Some of the main characters in the movie are Jamie (the mom, played by Maggie Gyllenhaal), Malia (the daughter, played by Emily Alyn Lind), Nona and Michael. My favorite character is Jamie because she cares so much about her daughter that she works very hard to make a new school for her daughter and to shut down the other school named Adams. How she does this is by writing down tons of paperwork, and instead of sleeping she has to go to every house to see if they could team up with her. Luckily, she has a partner named Nona.
I could not pick a favorite part because the movie is so good that the whole movie is my favorite part. If I have to pick a favorite, I would probably say when Jamie has a big party to try to convince people to go against the school. There are cookies, a news team, shirts, FREE rulers and, to top it all off, Jamie gives a speech on why they should shut down Adams and build a new school.
I would recommend this movie for ages 7 and up because it's really made for an older audience. I still like it a lot and I think that my brother might like it, too, and he's 7, so 7 and up is good. The moral of the movie is really good and can teach people a lot. Go out and see this movie; it comes out in theaters on Sept. 28.
Reading some of the reviews here and elsewhere I was getting a feeling
some people simply saw another film under the same title for I don't
have another plausible explanation for the shortsightedness and
narrow-mindedness of some.
The film is stunning in its emotional impact, immaculately written and stupendously directed, with incredible one-shots, meticulously motivated hand-helds, color nuances (overlooked by many) and above all breathtakingly thorough and subtle work with the cast. In the world of "block-and-shoots" and gimmicky self-indulgent "me-me-me's" this rare old school picture stands out and certainly makes many uncomfortable for it appeals to something buried under layers of tweets, pretense, status, rat races and such - the human heart. Human connection. This is the most life-affirming American film I have seen in over a decade without it getting too preachy, cheesy or boring. No chemistry between Maggie and Viola? That comment is beyond me. They are so different, they are so raw and painfully believable on their own, that their union gains power via this deliberate diversity of their characters. There is not a single face in a single frame that is not totally "there", the committed "non-background" nature of supporting cast and extras makes an incredibly detailed background, full of nuance, ever breathing and alive. As is every shot of the film.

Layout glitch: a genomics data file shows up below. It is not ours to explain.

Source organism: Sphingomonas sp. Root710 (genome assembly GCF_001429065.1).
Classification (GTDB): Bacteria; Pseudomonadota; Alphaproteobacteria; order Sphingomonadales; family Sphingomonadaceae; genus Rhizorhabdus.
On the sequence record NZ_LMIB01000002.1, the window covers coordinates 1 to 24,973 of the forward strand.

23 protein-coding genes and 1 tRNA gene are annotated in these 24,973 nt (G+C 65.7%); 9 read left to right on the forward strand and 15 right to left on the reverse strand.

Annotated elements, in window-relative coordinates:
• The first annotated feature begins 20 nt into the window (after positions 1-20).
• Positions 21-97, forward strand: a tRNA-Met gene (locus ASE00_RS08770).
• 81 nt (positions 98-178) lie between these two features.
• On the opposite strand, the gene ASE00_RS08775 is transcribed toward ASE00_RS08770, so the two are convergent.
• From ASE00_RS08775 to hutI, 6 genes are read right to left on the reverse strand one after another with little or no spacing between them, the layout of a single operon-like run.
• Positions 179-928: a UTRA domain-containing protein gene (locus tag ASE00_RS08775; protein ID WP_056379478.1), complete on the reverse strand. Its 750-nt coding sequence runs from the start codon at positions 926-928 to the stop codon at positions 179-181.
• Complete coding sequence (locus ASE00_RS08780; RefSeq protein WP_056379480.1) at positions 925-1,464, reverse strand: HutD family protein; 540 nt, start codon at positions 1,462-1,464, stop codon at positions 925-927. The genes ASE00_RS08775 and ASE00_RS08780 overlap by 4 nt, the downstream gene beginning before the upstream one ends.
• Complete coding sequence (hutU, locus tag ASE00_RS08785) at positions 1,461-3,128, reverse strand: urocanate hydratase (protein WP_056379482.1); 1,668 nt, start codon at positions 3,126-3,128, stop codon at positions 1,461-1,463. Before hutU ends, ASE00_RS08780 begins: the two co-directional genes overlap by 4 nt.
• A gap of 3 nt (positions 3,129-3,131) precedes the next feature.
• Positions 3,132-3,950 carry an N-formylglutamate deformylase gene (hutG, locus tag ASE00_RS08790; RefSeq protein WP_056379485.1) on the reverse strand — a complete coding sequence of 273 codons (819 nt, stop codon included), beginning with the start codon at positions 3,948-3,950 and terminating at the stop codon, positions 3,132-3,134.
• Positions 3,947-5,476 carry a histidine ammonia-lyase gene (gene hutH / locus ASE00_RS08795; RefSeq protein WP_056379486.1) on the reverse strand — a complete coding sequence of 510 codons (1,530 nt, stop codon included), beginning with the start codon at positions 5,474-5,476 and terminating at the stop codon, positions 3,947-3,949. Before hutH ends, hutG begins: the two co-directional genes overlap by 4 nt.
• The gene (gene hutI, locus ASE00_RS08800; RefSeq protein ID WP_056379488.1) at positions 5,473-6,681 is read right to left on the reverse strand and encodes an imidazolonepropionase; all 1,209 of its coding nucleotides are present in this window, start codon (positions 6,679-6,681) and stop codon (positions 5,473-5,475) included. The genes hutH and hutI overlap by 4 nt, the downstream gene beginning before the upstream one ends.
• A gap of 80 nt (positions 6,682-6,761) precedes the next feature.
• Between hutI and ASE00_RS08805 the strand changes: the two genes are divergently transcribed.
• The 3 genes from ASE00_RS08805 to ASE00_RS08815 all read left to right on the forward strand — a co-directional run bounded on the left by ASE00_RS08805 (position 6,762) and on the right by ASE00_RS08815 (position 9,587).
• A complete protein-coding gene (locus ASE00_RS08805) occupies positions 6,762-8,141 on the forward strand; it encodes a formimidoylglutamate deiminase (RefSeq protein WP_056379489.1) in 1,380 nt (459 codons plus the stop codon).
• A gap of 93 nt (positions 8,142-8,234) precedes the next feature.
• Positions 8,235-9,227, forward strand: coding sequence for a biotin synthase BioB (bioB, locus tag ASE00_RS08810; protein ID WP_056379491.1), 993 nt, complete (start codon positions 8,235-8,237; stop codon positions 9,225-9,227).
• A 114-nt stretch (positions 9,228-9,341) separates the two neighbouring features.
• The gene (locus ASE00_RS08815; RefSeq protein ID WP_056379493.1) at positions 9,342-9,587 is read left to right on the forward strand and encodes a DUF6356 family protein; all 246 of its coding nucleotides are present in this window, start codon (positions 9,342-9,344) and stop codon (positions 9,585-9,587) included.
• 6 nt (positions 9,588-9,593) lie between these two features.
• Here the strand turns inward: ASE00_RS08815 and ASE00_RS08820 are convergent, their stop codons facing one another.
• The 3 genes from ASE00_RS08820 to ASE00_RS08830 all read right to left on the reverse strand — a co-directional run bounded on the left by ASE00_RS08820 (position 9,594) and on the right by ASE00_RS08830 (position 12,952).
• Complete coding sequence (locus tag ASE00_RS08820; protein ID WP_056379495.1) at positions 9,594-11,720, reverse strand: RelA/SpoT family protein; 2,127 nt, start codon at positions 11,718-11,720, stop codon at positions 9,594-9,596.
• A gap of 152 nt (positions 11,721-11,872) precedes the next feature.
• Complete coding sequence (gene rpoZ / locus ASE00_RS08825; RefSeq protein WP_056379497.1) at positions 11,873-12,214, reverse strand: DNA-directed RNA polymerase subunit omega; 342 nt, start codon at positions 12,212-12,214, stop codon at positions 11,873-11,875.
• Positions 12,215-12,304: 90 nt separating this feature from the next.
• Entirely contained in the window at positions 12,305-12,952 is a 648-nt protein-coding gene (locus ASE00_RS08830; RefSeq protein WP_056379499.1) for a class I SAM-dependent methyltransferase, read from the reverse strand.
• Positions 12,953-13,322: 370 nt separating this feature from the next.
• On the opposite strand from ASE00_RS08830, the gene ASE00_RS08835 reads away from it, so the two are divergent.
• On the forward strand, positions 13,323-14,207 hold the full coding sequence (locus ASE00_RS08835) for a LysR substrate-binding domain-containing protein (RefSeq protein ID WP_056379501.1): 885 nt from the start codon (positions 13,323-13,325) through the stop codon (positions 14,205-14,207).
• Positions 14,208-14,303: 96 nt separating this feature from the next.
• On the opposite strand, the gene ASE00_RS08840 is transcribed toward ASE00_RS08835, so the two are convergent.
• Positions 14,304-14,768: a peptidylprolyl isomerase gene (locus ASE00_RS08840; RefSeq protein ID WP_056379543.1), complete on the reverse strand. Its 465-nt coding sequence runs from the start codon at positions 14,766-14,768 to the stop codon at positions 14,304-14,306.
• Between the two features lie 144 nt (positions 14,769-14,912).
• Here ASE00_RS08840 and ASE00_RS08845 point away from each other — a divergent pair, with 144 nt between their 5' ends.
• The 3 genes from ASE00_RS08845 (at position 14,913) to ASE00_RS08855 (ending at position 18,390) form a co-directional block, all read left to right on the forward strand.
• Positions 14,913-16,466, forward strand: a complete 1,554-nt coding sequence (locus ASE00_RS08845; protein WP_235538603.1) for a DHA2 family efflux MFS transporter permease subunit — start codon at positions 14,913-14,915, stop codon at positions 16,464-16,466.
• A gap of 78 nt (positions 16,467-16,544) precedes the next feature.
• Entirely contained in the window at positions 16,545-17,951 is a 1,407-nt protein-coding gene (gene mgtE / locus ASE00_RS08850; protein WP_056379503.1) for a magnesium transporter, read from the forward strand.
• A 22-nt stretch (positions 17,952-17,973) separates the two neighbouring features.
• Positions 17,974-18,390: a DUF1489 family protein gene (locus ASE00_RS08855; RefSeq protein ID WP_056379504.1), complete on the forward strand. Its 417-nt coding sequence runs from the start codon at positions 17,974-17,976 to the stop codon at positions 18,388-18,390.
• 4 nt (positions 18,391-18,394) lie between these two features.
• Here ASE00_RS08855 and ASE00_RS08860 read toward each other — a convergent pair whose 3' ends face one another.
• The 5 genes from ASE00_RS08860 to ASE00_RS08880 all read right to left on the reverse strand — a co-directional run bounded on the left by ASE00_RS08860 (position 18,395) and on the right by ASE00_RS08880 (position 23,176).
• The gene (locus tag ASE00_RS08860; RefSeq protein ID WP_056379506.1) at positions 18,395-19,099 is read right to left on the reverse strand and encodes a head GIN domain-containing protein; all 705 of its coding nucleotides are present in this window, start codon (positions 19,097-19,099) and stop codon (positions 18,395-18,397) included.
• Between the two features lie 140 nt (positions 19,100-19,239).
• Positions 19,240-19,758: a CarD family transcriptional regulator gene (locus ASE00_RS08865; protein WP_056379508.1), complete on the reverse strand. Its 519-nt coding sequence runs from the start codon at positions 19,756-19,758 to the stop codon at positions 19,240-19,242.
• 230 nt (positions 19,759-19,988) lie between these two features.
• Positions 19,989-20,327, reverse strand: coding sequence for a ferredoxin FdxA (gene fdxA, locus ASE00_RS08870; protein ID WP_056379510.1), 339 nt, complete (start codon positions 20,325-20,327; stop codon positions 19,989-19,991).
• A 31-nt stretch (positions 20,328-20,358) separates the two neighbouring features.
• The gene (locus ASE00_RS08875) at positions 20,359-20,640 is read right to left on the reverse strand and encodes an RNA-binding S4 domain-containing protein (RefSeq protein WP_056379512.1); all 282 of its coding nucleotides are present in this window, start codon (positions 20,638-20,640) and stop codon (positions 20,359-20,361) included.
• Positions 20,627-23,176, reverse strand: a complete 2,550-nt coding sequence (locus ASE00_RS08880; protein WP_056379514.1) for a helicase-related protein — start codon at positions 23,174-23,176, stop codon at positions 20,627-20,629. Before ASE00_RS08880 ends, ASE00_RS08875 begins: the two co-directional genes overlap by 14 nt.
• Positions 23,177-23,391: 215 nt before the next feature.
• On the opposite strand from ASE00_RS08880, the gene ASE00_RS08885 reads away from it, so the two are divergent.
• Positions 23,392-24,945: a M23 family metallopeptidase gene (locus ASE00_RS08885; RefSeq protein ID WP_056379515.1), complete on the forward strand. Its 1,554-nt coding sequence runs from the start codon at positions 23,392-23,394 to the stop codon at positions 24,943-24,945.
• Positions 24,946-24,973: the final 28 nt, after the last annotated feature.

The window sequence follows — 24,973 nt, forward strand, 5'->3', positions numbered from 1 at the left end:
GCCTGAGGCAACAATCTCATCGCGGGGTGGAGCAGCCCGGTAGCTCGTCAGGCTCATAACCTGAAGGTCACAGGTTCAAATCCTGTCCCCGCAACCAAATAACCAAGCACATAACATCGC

The last comment I will afford regards the union matter. First if all - if someone really believes this movie is about unions (or against them) - I have nothing to tell them. They will be as deaf to my voice as they are to the writers'/director's which tells a story of mother's love, standing up for your rights, having hope and faith and moving mountains if necessary - if the loved one needs that. The school is just a background for all that to unfold, a setting, a subplot to me. Performances are Oscar-worthy, I could go on for pages and scene by scene describe the beauty and power of them (alas, only 1000 characters here). And one more word on the union issue - what makes this film so impactive and real is how valid both points are and how the film's creators made sure that nothing about that is black and white and took time to support and justify both.